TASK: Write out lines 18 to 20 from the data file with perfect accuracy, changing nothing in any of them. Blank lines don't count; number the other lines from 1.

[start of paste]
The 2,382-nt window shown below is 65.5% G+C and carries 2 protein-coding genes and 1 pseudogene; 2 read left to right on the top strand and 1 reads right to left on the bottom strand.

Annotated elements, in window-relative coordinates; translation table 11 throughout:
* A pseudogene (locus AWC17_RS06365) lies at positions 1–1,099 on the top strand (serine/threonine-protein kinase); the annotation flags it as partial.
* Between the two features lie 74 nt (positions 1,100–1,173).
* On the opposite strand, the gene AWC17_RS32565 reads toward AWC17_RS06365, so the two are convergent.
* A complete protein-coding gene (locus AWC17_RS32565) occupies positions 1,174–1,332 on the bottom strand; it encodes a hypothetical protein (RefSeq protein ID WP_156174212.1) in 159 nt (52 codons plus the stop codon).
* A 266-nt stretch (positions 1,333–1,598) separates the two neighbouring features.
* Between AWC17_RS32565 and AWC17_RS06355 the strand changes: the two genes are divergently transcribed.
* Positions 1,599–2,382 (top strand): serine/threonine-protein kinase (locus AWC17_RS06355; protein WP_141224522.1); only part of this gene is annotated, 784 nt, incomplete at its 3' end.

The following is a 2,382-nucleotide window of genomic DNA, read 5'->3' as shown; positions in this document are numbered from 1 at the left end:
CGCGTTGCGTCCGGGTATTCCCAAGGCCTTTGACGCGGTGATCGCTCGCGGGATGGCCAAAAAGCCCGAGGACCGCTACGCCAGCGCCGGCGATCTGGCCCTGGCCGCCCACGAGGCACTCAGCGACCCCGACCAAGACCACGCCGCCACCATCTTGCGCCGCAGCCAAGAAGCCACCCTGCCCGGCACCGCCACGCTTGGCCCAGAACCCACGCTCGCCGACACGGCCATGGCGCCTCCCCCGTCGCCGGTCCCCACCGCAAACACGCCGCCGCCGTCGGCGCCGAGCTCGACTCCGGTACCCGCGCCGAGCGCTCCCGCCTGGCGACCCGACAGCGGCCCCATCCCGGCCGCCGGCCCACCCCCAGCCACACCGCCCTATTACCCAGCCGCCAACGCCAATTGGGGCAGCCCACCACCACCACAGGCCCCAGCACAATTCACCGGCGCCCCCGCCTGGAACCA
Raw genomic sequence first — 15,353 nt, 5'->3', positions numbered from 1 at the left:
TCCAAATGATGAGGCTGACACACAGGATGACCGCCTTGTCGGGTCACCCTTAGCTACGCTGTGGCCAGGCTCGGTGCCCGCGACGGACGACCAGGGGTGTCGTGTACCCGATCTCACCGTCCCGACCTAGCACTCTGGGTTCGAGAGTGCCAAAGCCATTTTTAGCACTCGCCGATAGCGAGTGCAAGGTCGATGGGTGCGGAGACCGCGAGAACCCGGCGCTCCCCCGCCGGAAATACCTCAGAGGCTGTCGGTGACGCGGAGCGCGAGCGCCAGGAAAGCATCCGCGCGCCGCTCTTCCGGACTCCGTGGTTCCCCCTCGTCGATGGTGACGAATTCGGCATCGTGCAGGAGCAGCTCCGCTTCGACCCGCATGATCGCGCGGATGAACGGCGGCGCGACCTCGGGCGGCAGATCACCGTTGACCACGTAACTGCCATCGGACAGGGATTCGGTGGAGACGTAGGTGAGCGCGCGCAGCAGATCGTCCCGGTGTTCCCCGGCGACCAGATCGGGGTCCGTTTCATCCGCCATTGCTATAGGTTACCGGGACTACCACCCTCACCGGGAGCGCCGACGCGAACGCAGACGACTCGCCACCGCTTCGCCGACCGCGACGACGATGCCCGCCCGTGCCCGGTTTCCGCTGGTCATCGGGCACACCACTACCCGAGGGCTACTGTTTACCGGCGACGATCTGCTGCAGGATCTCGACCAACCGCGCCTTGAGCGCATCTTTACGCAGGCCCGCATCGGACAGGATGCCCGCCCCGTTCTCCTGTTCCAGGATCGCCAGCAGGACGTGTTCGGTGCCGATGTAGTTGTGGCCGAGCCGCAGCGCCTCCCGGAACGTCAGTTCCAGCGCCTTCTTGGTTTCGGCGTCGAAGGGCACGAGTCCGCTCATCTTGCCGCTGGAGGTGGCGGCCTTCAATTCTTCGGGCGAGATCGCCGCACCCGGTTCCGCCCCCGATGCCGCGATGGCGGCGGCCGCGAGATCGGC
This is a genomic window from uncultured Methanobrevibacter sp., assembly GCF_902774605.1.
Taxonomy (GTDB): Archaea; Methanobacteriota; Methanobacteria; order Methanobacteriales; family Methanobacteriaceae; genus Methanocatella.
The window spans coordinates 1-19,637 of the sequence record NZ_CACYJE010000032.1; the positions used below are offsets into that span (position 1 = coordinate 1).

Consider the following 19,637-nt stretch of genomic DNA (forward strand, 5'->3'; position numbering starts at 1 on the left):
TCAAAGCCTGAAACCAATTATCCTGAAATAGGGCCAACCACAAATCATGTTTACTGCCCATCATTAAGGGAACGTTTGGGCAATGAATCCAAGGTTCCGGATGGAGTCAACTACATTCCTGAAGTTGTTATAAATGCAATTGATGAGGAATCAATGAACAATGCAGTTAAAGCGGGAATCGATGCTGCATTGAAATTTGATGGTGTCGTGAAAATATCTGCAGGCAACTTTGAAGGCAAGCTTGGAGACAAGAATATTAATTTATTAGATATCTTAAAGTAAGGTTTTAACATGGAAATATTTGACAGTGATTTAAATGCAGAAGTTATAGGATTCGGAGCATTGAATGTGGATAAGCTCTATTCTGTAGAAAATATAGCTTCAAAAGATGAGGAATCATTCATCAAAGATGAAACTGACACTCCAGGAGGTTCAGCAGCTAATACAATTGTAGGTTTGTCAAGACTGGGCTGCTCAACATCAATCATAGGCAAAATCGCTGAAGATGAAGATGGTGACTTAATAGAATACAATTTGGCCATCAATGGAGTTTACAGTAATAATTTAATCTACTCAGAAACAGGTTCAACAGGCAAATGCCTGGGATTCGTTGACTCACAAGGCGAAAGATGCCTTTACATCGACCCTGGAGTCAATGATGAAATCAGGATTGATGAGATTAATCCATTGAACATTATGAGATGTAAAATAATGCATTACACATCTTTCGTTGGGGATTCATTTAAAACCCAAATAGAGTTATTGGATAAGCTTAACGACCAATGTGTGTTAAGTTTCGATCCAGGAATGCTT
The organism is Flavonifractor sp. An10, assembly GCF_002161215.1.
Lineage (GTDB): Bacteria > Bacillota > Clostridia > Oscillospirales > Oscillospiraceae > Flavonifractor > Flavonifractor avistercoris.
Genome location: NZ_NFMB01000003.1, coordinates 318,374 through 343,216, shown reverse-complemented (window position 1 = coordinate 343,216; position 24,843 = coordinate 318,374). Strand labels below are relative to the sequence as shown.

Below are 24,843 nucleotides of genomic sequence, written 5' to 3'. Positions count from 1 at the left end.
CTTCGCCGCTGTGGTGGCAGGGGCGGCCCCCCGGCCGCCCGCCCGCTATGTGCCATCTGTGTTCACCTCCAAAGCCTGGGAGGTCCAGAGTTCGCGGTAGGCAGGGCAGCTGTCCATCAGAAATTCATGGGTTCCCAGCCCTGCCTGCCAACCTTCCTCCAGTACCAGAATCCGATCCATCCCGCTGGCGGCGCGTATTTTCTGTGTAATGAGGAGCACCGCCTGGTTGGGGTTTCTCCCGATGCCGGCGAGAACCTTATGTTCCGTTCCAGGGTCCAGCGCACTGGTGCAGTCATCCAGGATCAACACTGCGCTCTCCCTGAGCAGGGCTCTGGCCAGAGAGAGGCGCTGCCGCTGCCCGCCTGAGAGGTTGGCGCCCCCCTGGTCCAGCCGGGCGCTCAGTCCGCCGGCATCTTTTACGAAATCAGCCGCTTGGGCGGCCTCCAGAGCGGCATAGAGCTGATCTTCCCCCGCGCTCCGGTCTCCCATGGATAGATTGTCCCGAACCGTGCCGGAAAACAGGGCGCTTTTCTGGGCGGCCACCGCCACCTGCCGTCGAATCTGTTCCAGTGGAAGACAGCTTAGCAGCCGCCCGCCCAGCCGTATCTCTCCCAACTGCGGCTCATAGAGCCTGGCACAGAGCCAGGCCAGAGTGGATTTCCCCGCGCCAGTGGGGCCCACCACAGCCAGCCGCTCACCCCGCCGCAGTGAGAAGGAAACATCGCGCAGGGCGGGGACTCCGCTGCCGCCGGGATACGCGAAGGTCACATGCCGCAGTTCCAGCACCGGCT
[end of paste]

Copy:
TCAAAGCCTGAAACCAATTATCCTGAAATAGGGCCAACCACAAATCATGTTTACTGCCCATCATTAAGGGAACGTTTGGGCAATGAATCCAAGGTTCCGGATGGAGTCAACTACATTCCTGAAGTTGTTATAAATGCAATTGATGAGGAATCAATGAACAATGCAGTTAAAGCGGGAATCGATGCTGCATTGAAATTTGATGGTGTCGTGAAAATATCTGCAGGCAACTTTGAAGGCAAGCTTGGAGACAAGAATATTAATTTATTAGATATCTTAAAGTAAGGTTTTAACATGGAAATATTTGACAGTGATTTAAATGCAGAAGTTATAGGATTCGGAGCATTGAATGTGGATAAGCTCTATTCTGTAGAAAATATAGCTTCAAAAGATGAGGAATCATTCATCAAAGATGAAACTGACACTCCAGGAGGTTCAGCAGCTAATACAATTGTAGGTTTGTCAAGACTGGGCTGCTCAACATCAATCATAGGCAAAATCGCTGAAGATGAAGATGGTGACTTAATAGAATACAATTTGGCCATCAATGGAGTTTACAGTAATAATTTAATCTACTCAGAAACAGGTTCAACAGGCAAATGCCTGGGATTCGTTGACTCACAAGGCGAAAGATGCCTTTACATCGACCCTGGAGTCAATGATGAAATCAGGATTGATGAGATTAATCCATTGAACATTATGAGATGTAAAATAATGCATTACACATCTTTCGTTGGGGATTCATTTAAAACCCAAATAGAGTTATTGGATAAGCTTAACGACCAATGTGTGTTAAGTTTCGATCCAGGAATGCTT
The organism is Flavonifractor sp. An10, assembly GCF_002161215.1.
Lineage (GTDB): Bacteria > Bacillota > Clostridia > Oscillospirales > Oscillospiraceae > Flavonifractor > Flavonifractor avistercoris.